Director and company assistant artistic director Molly Rhode and the astute cast collaborate to develop feisty characters all around. The performers act, sing and dance, often in ensemble ways. Zembowski has devised some tricky fare – triplets, with three characters singing different parts, with dancing to boot; duets of two styles; rapid-fire patterns. The performers spring to their roles.
Duet scenes have flair. “I’m Very Glad You Called” turns sweet as Doc Olsen (Heide) and longtime right hand in his doctor’s office Julie (Rhonda Rae Busch) speak by a telephone. “It’s Hard to Be Lonely” finds young Dr. Olsen (Stoeger) and the schoolmarm (Eva Nimmer) looking into their lives as doctor and teacher and then slipping into a dance bit on the rhythms of the song’s toe-tapping music a la Fred Astaire and Name a Partner.
Sometimes, bits of piano music trickle through scenes to add mood, color and tone to what’s happening.
Hearing is not a problem, even though the amphitheater is wide, deep and open. The performers use wireless headsets, and the theater has a quality system. I sat in the third to last row and found the sound clean and strong.
In the story, Door County doesn’t get off being totally idyllic – the closed society thing: Young doctor: “It seems very nice.” Schoolmarm’s spunky sister: “Give it time.” Later, from the spunky sister: “It’s like everyone is stuck in this big, old ditch and doesn’t want to get out.”
In ways, the story is boy-meets-girl simplistic. But it’s something an audience can relate to – and it is presented in anything but simplistic ways. Northern Sky Theater productions have a subtle sophistication, like this: The guy in the worn straw hat, bib overalls, dusty boots and shank of hay in his teeth who OWNS everything he can see around him.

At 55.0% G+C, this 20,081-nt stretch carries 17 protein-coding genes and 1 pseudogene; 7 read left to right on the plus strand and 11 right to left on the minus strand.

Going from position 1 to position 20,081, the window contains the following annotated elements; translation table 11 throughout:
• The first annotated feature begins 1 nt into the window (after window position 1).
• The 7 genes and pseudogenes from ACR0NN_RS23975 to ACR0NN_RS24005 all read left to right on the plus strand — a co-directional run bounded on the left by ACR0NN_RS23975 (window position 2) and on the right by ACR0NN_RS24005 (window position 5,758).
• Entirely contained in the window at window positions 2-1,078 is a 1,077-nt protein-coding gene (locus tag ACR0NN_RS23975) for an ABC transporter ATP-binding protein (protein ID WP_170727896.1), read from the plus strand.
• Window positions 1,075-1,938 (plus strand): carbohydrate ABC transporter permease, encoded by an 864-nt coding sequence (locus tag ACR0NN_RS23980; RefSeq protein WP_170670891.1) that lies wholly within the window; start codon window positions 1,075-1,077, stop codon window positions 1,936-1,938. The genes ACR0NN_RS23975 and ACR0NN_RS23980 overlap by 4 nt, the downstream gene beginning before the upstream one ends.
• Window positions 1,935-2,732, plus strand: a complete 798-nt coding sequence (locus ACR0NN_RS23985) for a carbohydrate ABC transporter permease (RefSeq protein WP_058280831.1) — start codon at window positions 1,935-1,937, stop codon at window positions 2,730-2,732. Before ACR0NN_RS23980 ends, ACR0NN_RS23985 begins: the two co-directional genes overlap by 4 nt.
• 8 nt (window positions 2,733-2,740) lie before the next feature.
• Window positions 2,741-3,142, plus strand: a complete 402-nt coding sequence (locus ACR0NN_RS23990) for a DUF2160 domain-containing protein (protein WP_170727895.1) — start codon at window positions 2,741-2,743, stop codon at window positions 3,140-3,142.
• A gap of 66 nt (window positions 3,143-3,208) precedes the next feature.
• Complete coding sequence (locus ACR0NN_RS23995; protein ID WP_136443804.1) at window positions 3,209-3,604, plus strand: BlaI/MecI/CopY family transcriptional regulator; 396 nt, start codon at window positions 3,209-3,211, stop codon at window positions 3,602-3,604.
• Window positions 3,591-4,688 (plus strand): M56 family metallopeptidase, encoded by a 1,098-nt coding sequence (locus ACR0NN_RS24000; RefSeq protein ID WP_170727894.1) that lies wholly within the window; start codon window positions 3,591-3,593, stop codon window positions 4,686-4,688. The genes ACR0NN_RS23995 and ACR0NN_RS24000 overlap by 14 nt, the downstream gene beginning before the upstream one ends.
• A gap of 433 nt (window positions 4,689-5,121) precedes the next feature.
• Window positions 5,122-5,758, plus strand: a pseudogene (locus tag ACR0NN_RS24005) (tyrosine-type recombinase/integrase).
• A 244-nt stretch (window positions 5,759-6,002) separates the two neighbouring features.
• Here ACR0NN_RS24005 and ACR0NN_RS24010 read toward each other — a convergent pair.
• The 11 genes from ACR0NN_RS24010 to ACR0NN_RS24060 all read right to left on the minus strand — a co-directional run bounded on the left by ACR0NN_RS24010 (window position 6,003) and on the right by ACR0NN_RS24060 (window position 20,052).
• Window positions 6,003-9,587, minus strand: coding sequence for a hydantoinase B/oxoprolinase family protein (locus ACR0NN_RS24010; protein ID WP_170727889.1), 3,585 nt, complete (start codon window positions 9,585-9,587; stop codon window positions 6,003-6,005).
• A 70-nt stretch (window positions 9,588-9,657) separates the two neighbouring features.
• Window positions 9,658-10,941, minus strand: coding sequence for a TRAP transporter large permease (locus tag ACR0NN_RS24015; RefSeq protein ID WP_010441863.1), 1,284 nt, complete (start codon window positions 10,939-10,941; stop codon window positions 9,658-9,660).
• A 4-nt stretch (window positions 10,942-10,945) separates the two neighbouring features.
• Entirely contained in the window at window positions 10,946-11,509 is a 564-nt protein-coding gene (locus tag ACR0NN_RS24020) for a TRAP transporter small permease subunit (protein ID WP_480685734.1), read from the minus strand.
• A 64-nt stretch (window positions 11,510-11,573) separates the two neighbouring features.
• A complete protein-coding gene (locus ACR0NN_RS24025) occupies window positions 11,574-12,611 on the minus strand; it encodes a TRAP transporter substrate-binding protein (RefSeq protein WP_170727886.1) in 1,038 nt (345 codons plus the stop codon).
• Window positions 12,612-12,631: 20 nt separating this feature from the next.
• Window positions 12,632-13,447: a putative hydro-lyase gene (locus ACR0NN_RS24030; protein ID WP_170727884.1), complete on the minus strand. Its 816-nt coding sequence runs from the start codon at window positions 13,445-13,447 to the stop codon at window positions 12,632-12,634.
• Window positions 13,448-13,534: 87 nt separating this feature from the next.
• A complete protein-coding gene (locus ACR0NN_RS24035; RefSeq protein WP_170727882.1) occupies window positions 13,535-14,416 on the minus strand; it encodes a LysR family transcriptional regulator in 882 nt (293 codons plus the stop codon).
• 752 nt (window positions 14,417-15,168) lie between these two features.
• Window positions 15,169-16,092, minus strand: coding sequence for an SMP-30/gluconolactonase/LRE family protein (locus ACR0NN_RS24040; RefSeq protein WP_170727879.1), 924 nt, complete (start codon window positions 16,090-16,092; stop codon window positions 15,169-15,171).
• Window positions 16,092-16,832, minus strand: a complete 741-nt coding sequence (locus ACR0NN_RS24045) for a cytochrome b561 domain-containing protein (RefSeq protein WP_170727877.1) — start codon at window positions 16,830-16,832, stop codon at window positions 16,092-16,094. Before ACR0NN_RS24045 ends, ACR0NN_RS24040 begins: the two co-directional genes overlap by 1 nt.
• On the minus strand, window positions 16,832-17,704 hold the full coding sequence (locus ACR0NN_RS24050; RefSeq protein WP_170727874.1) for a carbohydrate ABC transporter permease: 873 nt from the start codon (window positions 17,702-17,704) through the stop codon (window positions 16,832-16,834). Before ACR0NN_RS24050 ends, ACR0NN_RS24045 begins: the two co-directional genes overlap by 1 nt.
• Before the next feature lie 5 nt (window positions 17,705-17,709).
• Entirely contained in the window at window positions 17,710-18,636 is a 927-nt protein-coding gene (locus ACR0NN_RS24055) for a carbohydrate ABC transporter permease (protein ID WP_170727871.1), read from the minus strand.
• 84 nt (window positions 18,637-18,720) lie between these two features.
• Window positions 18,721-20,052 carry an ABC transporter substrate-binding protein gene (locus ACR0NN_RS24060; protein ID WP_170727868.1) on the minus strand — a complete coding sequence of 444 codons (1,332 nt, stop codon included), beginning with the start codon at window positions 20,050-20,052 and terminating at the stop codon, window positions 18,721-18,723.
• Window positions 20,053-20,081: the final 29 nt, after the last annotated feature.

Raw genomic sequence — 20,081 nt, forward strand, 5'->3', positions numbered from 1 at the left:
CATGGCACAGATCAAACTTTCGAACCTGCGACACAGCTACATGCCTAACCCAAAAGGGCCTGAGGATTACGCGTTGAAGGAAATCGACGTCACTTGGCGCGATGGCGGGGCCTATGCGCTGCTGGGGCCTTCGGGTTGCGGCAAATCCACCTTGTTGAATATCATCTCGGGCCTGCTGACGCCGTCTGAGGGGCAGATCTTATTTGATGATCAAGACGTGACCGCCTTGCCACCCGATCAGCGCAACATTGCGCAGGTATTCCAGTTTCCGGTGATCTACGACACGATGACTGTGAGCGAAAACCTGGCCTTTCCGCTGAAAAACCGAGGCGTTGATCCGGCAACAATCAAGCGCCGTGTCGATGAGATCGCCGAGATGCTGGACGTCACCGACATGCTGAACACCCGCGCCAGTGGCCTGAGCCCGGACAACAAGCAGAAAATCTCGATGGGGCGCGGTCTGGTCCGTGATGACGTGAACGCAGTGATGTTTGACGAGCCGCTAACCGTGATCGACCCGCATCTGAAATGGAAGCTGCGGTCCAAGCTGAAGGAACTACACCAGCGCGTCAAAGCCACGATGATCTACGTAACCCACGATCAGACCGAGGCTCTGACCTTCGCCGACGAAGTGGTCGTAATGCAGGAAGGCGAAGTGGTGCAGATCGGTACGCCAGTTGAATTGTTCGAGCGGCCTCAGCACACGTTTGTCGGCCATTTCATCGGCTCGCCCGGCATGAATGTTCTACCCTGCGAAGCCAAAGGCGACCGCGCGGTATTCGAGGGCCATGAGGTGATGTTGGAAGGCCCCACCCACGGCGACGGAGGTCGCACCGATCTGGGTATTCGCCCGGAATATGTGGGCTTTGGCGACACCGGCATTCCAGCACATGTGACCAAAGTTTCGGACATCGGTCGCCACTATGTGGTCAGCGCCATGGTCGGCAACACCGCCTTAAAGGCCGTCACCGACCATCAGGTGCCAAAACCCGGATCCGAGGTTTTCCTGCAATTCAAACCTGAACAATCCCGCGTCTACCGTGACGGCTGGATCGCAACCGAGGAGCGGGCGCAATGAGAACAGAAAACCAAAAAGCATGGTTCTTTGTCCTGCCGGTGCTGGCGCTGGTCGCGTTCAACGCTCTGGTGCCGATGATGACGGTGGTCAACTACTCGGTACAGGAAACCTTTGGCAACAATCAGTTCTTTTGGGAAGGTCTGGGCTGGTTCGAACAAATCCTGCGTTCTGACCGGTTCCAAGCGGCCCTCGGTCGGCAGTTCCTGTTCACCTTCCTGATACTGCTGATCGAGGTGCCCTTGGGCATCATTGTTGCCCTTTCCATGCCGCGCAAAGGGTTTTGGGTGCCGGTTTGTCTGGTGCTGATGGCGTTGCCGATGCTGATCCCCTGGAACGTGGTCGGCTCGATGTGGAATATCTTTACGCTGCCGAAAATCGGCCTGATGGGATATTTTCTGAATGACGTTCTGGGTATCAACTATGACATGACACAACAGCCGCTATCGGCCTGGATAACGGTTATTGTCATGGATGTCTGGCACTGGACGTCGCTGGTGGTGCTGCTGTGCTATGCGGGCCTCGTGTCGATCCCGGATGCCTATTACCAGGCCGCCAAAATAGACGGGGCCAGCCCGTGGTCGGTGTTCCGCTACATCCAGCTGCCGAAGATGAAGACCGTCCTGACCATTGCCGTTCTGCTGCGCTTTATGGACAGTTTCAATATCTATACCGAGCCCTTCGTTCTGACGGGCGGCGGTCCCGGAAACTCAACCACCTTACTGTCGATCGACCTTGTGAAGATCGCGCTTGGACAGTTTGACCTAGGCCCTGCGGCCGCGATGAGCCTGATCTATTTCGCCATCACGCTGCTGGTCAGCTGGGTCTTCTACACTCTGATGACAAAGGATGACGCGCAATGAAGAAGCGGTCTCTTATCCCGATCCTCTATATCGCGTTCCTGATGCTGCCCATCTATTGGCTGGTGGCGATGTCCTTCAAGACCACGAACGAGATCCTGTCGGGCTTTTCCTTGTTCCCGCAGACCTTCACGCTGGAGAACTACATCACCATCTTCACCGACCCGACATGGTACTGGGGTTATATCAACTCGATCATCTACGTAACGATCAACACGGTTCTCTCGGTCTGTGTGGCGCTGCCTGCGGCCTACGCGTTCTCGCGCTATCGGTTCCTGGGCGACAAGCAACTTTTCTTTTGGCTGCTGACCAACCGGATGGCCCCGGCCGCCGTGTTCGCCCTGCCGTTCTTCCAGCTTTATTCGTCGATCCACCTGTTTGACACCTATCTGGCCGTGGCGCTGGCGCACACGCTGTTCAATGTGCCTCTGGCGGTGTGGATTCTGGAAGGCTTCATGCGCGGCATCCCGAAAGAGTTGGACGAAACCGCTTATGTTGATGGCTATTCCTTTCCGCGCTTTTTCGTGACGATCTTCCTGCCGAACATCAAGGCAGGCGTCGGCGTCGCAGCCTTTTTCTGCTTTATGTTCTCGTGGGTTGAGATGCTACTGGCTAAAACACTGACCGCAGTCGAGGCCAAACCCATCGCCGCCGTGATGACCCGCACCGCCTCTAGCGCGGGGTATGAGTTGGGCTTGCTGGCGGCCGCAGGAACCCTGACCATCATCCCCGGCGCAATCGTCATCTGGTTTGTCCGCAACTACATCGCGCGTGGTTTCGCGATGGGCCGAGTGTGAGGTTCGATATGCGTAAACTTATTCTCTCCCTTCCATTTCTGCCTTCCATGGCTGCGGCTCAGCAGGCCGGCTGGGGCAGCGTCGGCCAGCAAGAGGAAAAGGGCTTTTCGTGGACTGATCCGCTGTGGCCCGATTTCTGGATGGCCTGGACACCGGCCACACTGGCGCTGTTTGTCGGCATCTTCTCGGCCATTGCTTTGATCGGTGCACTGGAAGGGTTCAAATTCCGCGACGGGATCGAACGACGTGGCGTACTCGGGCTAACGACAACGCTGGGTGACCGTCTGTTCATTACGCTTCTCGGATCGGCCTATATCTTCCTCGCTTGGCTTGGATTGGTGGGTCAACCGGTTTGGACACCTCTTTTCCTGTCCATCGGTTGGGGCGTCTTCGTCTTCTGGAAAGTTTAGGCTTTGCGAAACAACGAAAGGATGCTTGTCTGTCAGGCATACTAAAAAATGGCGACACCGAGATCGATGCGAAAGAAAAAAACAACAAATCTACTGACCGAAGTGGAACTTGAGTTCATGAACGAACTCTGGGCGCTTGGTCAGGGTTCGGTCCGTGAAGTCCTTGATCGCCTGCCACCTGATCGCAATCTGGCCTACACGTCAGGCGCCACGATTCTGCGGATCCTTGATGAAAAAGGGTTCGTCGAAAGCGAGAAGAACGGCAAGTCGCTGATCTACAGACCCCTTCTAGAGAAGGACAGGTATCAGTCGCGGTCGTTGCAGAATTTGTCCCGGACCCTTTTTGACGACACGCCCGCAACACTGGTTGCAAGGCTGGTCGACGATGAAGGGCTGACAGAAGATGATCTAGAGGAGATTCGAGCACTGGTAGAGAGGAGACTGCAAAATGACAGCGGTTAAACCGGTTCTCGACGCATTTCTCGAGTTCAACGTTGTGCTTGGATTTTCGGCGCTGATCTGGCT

Scene changes are made swiftly with two main techniques. On the theater’s back wall are three large pieces of art that look like tapestries of such scenes as a Door County shoreline and a harbor. Two of the “tapestries” are layered. Peel one, and underneath are signs and such that would be seen in a town, and the scene becomes the fictional Sister Harbor. Peel another, and underneath are medical drawings of the human anatomy, and the scene becomes the office of Doc Olsen and then the young doctor. Long-distance telephone scenes with Doc Olsen and Julie are accomplished with telephone devices of the era and lighting.
Leaving the theater, what’s the impression? The show is love stories of multiple facets – people, place and desire to do something. Very affirming.
And Monday night, June 26, 2017, sitting behind four people – a grandfather and grandmother and granddaughters age 12-ish and eight-ish – a thought came that somehow a lasting, positive impression was made.